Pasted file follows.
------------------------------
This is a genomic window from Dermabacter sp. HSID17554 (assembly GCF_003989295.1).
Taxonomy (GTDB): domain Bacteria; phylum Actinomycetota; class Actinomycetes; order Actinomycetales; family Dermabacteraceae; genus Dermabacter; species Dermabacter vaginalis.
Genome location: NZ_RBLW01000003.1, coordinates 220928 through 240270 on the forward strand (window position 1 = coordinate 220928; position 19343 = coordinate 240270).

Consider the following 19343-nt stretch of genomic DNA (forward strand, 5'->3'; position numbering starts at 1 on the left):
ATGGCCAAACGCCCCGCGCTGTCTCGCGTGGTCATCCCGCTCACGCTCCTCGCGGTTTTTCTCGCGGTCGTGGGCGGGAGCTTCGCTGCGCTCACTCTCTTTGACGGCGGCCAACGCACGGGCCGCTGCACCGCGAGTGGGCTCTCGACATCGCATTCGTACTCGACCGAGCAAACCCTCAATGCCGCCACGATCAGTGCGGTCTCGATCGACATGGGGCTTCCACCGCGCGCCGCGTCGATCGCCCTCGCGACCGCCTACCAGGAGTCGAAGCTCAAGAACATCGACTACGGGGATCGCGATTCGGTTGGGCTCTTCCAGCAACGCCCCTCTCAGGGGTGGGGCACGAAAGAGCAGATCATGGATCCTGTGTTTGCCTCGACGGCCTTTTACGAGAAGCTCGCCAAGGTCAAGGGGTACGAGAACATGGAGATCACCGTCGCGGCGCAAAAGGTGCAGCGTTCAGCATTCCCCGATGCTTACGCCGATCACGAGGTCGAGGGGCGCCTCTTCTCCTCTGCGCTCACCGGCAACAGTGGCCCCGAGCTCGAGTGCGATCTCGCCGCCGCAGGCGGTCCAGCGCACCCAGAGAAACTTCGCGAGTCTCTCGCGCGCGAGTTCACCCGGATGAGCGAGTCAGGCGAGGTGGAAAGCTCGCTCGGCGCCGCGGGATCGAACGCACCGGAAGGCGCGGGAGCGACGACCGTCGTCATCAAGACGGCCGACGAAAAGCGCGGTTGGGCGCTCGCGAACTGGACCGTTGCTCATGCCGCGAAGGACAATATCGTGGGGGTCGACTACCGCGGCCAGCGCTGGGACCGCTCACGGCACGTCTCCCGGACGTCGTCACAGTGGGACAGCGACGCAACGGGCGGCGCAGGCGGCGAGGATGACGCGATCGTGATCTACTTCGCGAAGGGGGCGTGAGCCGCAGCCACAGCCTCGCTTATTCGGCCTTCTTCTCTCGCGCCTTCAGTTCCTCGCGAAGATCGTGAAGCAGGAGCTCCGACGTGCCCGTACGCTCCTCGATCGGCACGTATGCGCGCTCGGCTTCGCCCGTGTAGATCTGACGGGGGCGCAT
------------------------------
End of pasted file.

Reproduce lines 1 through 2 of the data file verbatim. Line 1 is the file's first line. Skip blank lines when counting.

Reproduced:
This is a genomic window from Dermabacter sp. HSID17554 (assembly GCF_003989295.1).
Taxonomy (GTDB): domain Bacteria; phylum Actinomycetota; class Actinomycetes; order Actinomycetales; family Dermabacteraceae; genus Dermabacter; species Dermabacter vaginalis.